By Anamika Chatterjee
And they lived happily ever after…
There is something oddly comforting about seeing light at the end of a fictional tunnel. That light, in most 19th century novels, was marriage, and Louisa May Alcott’s 1868 classic Little Women had not been vastly different, even if it inspired a generation of American women writers. Yes, it is a literary masterpiece for various reasons, but remains largely compliant to the popular narrative trope of the day: worshipping a feisty protagonist and then sealing her fate with marriage.
Looking back at 19th century values in the 21st century demands a more complex lens. And that lens has been finally provided by Greta Gerwig’s adaptation of Alcott’s novel, which is likely to be the toast of this year’s Oscars.
For women, writing in those days wasn’t exactly a cakewalk. Which also often meant they were expected to remain faithful to the narrative of the time. Today, we may challenge the pragmatism of those plots, but in doing so, we often forget that these novels are also products of their time. Gerwig’s film spotlights this most intelligently, while subtly nudging the audience to think whether the stories they have grown up on are actually the ones the writers set out to tell.
To set a context (read, spoiler alert!), Gerwig turns the film’s principal rebel Jo March into an alter ego of Alcott herself, and considerable screen time is devoted to her struggle to find a happy ending for her novel, Little Women. Gerwig doesn’t romanticise the time — certainly not Jo’s struggle to get her novel published on her own terms. She has to challenge, question, debate, but ultimately conform.
The most illuminating conversations in the film are the ones where she and her publisher argue the fate of the novel’s protagonist — it throws light on how divisive the world of writing can be. Jo imagines a happy ending for her protagonist where she finally writes a bestseller and lives happily ever after. This sounds like tragedy to her publisher, who insists that the protagonist must marry by the end of the novel because readers cannot imagine it being any other way. If she relents, it is not because she is weak, but because she hopes the publication of the book will open new doors for her. She even negotiates the royalty amount with the publisher in order to ensure that her art is finally helping her build a life for herself.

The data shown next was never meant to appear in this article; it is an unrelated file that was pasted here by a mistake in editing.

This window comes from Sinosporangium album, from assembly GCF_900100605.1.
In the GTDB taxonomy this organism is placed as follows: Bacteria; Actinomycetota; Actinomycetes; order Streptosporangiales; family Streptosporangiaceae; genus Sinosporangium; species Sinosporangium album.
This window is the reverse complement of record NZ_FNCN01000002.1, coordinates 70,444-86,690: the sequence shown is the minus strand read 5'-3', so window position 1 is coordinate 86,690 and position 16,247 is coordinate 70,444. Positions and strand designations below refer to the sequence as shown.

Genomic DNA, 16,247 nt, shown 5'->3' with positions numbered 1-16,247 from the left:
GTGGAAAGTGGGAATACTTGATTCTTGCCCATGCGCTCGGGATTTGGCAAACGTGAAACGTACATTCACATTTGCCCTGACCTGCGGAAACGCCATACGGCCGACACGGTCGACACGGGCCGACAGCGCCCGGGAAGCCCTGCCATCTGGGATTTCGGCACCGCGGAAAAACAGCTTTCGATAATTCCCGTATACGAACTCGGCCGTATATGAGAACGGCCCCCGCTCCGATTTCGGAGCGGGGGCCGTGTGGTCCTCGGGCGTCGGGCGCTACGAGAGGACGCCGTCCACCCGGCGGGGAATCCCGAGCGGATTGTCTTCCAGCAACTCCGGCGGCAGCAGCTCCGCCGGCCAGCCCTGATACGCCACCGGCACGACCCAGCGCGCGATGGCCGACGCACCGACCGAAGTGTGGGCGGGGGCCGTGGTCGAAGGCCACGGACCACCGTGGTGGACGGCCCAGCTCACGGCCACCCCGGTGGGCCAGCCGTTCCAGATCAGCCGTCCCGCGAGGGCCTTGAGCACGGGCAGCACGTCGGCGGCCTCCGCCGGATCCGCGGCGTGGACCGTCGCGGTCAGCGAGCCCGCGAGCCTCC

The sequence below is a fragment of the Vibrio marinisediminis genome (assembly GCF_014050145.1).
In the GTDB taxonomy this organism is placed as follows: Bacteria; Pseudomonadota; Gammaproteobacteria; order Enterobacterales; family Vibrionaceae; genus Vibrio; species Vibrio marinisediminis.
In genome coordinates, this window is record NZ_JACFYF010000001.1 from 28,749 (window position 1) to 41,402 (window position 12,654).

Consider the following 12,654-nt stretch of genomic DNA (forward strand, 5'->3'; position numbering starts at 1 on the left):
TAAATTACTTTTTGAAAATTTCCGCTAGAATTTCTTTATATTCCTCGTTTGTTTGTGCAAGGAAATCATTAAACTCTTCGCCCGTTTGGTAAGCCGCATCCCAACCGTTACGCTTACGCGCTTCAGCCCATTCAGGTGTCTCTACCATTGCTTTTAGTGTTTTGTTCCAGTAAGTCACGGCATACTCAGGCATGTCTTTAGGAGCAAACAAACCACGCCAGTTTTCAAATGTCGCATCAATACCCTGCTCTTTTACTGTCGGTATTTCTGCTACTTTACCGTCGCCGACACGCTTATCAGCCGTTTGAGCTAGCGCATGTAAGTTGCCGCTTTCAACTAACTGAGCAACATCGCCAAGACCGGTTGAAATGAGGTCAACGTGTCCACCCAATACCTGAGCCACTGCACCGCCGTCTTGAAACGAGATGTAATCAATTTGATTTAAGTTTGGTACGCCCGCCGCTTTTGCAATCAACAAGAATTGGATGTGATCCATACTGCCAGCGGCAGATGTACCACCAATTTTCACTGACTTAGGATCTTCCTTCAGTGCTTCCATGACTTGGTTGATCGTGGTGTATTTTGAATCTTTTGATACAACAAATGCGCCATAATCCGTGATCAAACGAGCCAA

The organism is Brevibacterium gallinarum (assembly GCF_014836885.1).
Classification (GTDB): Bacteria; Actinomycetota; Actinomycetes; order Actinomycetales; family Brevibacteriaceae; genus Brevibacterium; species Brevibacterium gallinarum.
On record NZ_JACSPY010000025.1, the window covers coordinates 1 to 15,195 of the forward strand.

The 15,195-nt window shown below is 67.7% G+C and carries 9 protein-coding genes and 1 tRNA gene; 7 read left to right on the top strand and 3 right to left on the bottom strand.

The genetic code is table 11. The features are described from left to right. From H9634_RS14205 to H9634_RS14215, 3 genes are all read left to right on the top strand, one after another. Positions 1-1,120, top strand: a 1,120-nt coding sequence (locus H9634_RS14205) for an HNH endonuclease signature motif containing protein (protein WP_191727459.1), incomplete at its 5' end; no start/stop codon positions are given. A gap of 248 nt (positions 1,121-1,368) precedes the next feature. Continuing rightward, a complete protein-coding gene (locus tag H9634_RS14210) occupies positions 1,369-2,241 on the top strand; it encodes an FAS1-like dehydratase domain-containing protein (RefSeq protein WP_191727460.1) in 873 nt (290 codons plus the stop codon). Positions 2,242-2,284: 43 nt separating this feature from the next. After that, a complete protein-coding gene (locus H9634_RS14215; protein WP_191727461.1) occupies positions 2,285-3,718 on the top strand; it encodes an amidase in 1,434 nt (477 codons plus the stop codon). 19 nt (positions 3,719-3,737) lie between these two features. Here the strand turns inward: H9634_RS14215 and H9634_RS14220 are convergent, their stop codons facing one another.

Could it have been possible that Alcott, Bronte or Austen may have had to alter their character’s fates to make them more palatable to their readership? Gerwig makes a genuine attempt to show us the author’s side of the story, which also compels us to think that sometimes, the real rebellion begins when one negotiates their way through an impenetrable system.
Of all the novel’s undertones that become overtones in the film, I admired how unapologetic Gerwig’s women are when they talk money. Two of the four March sisters — Jo and Amy — are artists, the former being a writer, the latter a painter. They may be as ambitious as they are prolific, but they want their talents to help earn them money. Unlike most heroines of their time, they do not want to be rescued by marriage alone, but see it as a stepping stone to fulfil their dreams. It is an important conversation that artists, especially if they happen to be women, were never really allowed to have. One would ordinarily imagine that an artist belongs to a floating world. The not-so-little women in Gerwig’s film are gifted a financial vocabulary. They understand marriage can help them realise their dreams. In a poignant scene from the film, Amy says, “I’m just a woman. And as a woman, there’s no way for me to make my own money. Not enough to earn a living, or to support my family. And if I had my own money, which I don’t, that money would belong to my husband the moment we got married. And if we had children, they would be his, not mine. They would be his property. So don’t sit there and tell me that marriage isn’t an economic proposition, because it is.” It’s one of the many things that make this adaptation stand apart.
It is said that feminist writer Simone de Beauvoir would play Little Women games with her sisters, assuming the role of Jo March. Other iconic women writers, such as Susan Sontag and Ursula K. Le Guin, have maintained Jo March inspired them to write. Alcott’s novel inspired women of the time to break the glass ceiling; Gerwig’s film tells them what to do once that ceiling has been broken.
Anamika is interested in recording thought and action